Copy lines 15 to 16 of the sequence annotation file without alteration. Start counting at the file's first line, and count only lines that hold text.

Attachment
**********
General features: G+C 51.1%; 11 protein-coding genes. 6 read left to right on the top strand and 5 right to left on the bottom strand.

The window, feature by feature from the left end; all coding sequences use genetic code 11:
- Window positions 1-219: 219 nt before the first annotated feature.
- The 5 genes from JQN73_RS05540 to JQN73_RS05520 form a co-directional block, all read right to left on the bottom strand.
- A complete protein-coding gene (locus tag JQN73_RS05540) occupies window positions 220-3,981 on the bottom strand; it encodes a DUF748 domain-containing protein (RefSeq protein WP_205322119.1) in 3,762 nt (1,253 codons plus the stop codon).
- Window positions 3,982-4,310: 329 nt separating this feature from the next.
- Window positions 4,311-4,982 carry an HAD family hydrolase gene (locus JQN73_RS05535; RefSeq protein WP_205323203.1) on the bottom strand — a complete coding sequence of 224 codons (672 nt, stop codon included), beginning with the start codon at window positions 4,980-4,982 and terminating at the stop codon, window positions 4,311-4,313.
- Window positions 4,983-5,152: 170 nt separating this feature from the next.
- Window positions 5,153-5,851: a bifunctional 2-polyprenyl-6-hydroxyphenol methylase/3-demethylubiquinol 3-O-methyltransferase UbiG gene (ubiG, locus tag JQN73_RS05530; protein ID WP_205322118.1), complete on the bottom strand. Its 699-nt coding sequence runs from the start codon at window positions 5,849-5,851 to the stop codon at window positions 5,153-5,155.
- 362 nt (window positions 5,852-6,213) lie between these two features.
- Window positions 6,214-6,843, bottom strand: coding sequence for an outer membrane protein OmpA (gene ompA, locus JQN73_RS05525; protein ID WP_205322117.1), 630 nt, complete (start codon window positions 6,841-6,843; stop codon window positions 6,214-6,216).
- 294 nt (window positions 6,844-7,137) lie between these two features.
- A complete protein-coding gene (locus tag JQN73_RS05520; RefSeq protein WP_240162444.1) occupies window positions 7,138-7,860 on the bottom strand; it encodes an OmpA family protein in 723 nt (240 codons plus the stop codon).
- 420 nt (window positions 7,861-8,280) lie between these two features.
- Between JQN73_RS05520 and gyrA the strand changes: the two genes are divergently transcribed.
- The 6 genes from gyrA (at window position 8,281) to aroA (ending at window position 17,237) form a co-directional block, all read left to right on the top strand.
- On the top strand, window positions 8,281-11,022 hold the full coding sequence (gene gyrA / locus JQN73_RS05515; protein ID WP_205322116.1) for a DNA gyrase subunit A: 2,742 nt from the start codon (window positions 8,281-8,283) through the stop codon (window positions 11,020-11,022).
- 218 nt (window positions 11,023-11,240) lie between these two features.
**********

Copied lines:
- Between JQN73_RS05520 and gyrA the strand changes: the two genes are divergently transcribed.
- The 6 genes from gyrA (at window position 8,281) to aroA (ending at window position 17,237) form a co-directional block, all read left to right on the top strand.